There is certain behavior that you should not tolerate because it is disrespectful to you. Before approaching the issue, I would recommend you take it under prayerful consideration. Ask the Lord to show you how you may be provoking this type of behavior in others (bad attitude, sarcasm, teasing others, etc.). Assess yourself first and make sure your motives are pure. The Lord will guide you in the direction to go.

In the practice of assertiveness, I would let them know that you do not appreciate such behavior (Assuming you don’t treat them with equal disregard) and you do not treat them in such a manner. Do not be preachy or condescending; simply express how you feel about it (without demonstrating those feelings). If the behavior continues, it is time to set some boundaries. You might need to share the situation with your supervisor or minimize your interactions with the offending party. If the offender is family, make sure you share the situation with your husband, it’s important that he is aware (he can only support you in what he knows) so that you do not appear irrational in your behavior.

I am not of the opinion that you are “reaping what you’ve sewn”. You have grown since your pre-Christian days (or you wouldn’t even be bothering to ask the question in the first place! The Holy Spirit is speaking to you, wanting you to do the right thing (more evidence of growth). Either way, it doesn’t change the fact that you are called to be intentional in your actions. In other words, don’t let your feelings dictate your behavior; choose to behave in a Godly manner in spite of what you may be feeling about the person or the circumstance.

I would also encourage you to keep these folks in your prayers; obviously they have damage that drives such behaviors and need healing as well. This is a good place to start. Keep your feelings under control and do not simply react. Think about your presentation before you approach these people. Ask yourself, “How would I respond if someone spoke to me the way that I am about to speak to them?” Adjust your presentation accordingly. Do not even broach the subject if you are feeling intense feelings of anger or frustration, it will not go well!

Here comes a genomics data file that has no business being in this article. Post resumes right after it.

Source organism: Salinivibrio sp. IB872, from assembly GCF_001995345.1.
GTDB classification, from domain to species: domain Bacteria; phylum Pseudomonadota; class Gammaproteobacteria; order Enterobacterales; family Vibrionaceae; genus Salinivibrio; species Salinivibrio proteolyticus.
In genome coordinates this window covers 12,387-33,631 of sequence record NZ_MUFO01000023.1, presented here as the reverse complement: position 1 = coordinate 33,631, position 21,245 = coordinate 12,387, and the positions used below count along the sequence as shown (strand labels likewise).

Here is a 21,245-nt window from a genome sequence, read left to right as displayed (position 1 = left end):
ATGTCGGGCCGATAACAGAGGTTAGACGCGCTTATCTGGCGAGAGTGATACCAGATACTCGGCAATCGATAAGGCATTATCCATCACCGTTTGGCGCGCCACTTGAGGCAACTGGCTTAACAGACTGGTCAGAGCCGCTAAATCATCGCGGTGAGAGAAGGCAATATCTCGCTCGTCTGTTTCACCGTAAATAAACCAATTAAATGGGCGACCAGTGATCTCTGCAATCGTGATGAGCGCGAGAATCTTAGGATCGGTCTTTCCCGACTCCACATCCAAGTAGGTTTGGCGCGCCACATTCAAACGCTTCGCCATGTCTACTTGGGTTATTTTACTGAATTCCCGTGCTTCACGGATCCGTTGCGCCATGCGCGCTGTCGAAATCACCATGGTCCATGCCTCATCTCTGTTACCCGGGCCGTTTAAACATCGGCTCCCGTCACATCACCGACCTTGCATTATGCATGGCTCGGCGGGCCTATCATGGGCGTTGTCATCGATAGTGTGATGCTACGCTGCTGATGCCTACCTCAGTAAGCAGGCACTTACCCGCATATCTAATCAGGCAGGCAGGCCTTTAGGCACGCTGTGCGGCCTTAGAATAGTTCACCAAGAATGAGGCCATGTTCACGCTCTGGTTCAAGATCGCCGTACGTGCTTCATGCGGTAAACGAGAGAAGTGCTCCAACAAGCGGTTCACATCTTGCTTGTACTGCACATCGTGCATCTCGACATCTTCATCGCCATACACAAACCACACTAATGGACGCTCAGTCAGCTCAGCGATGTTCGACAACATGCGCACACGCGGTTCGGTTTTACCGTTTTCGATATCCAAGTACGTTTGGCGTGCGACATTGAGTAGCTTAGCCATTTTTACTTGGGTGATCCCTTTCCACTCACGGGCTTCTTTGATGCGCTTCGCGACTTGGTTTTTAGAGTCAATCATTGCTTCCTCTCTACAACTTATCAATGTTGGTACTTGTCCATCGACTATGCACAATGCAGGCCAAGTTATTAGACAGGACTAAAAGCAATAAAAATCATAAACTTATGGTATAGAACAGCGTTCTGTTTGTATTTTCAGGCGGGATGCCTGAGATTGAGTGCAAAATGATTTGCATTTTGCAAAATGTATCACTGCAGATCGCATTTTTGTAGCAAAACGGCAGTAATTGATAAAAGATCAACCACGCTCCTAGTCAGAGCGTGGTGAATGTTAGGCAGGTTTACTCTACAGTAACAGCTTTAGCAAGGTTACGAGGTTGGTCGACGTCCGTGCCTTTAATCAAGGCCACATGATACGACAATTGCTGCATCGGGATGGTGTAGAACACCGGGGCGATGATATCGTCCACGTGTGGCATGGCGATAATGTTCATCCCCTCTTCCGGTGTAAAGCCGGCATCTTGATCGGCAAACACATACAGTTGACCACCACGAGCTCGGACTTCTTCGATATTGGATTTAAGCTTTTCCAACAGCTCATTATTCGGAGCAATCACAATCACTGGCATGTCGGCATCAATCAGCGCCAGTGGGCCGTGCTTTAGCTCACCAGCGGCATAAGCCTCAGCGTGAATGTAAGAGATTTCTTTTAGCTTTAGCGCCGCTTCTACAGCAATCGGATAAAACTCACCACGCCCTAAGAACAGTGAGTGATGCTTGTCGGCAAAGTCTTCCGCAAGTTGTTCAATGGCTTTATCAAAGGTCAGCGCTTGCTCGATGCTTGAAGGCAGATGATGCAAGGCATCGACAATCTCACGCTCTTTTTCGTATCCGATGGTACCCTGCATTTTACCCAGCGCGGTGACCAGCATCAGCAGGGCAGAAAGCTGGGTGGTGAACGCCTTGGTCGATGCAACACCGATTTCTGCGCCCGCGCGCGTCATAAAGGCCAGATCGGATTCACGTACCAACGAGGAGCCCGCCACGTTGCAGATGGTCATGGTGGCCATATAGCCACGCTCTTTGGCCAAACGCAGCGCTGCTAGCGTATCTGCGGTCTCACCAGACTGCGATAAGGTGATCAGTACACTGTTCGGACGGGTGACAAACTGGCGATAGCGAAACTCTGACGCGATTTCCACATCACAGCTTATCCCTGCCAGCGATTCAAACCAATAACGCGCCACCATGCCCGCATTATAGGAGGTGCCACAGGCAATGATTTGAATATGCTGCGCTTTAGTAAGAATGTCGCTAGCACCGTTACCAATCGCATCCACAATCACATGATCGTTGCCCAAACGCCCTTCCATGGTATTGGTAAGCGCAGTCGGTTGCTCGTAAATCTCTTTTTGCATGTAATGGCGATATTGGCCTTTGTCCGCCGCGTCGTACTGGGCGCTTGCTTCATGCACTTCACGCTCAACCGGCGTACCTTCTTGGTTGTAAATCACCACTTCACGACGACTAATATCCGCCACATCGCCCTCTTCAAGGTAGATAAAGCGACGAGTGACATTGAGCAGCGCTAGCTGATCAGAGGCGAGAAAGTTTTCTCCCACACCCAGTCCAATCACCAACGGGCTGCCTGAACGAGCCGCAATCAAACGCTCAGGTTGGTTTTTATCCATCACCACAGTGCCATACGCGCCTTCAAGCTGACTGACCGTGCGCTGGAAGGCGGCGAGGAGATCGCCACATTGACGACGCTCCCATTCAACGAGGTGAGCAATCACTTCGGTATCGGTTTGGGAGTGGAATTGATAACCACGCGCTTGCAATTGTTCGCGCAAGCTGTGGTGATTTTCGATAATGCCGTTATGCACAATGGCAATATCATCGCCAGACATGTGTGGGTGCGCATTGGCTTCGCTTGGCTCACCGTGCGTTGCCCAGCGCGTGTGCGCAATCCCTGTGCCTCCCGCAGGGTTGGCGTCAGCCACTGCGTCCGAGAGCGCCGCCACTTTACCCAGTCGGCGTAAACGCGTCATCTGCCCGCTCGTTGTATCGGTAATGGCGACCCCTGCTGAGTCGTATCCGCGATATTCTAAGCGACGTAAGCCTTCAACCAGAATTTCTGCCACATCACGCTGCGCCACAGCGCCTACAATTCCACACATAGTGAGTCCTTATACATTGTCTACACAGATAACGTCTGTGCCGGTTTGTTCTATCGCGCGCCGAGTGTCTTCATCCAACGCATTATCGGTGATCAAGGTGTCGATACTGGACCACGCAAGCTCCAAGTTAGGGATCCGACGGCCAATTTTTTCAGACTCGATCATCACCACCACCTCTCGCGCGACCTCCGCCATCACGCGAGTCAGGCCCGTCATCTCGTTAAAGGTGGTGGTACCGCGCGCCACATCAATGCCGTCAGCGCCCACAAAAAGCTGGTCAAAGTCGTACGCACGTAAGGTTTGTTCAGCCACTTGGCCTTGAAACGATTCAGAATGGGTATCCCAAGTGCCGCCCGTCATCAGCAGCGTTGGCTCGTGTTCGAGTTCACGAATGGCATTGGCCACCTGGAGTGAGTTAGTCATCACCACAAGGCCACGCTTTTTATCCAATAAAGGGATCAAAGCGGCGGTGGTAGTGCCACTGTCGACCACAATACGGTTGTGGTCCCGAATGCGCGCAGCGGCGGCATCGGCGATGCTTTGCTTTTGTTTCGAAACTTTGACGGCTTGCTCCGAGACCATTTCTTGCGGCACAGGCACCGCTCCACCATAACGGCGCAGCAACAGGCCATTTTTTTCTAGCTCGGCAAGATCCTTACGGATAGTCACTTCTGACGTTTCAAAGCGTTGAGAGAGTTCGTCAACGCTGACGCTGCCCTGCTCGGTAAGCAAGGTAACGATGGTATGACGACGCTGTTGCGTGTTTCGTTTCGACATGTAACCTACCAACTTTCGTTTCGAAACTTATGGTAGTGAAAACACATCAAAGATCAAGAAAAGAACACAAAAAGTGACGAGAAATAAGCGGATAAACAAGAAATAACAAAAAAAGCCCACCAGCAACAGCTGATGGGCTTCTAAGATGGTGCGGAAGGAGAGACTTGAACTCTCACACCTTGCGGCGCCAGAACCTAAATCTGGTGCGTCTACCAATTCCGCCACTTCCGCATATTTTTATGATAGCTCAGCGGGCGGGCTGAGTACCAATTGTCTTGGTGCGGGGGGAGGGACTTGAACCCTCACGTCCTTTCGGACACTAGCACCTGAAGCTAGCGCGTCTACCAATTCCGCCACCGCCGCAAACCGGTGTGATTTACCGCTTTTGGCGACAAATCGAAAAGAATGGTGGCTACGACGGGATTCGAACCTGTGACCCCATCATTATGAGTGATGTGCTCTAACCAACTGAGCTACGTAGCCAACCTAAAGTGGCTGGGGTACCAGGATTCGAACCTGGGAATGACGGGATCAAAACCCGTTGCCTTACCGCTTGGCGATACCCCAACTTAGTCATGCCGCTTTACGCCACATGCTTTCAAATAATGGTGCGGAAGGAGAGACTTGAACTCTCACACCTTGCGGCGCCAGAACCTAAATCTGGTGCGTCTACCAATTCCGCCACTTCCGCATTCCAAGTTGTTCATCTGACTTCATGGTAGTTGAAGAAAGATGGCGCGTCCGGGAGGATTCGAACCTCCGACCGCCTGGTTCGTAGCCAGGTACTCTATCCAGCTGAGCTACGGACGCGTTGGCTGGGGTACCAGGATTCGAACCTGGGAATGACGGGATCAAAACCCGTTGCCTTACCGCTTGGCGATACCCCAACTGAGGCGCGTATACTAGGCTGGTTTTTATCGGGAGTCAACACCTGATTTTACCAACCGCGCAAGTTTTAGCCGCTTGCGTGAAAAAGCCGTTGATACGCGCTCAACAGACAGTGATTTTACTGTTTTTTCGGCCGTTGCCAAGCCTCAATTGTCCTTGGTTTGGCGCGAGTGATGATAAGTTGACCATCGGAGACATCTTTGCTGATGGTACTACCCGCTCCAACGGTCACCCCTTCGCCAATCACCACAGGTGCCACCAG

I pray that God is with you as you address these circumstances. Remember, you are not in this alone. Be blessed!
– Pastor Eric

A few days later came a follow-up message:

“Good morning Pastor Eric! I just had to share this with you! I got prayed for by a pastor visiting my church. He told me, “Not to fear, it’s not part of my personality…” I love that he threw that in there. It was so encouraging to hear this reminder that He is with me.

 Well, last night I get a text message at 12:00am from the coworker that I have been having all my problems with, the one that has been treating me so rudely.  She sent me a link to an encouraging video and added. “Sorry, I know you are sleeping, but I’m trying so hard to seek God. This is what I do (referring to the link), listen to the Word at night.” She said that her mom and brother attend church and are praying for her as well. This was so powerful to me that it caused walls to be broken down! I can’t express how excited I am that she reached out to me! I am so grateful that I didn’t respond to her in a negative way prior to this. Glory be to God! Thank you for your encouragement and simply being there pastor.”     -Anonymous

Important take-away, one never knows what others are struggling with or how God is trying to work in them. It is in the best interest of God to be obedient and submissive to his authority. There is great danger in taking on the role of accuser, jury, judge and executioner. Seek Him first and asses our own behavior and motivations before we act. Let your emotional drive take a back seat to your display of godly behavior. It’s better to be used by God to lift someone up rather than used by the enemy to tear someone down.  There is much to be learned by all, thank you Lord for teaching us.

Be Blessed!

©2016 Eric A. Disney, Marriage by Design

Ready to Reactivate Your Marriage? Click on the “About the Book” tab to learn more about Marriage by Design: The Keys to Create, Cultivate and Claim the Marriage You’ve Always Wanted.

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Filed under Assertiveness, Behavior, Bullying, Character, Communication, Conflict Resolution, Emotions, Obedience, Respect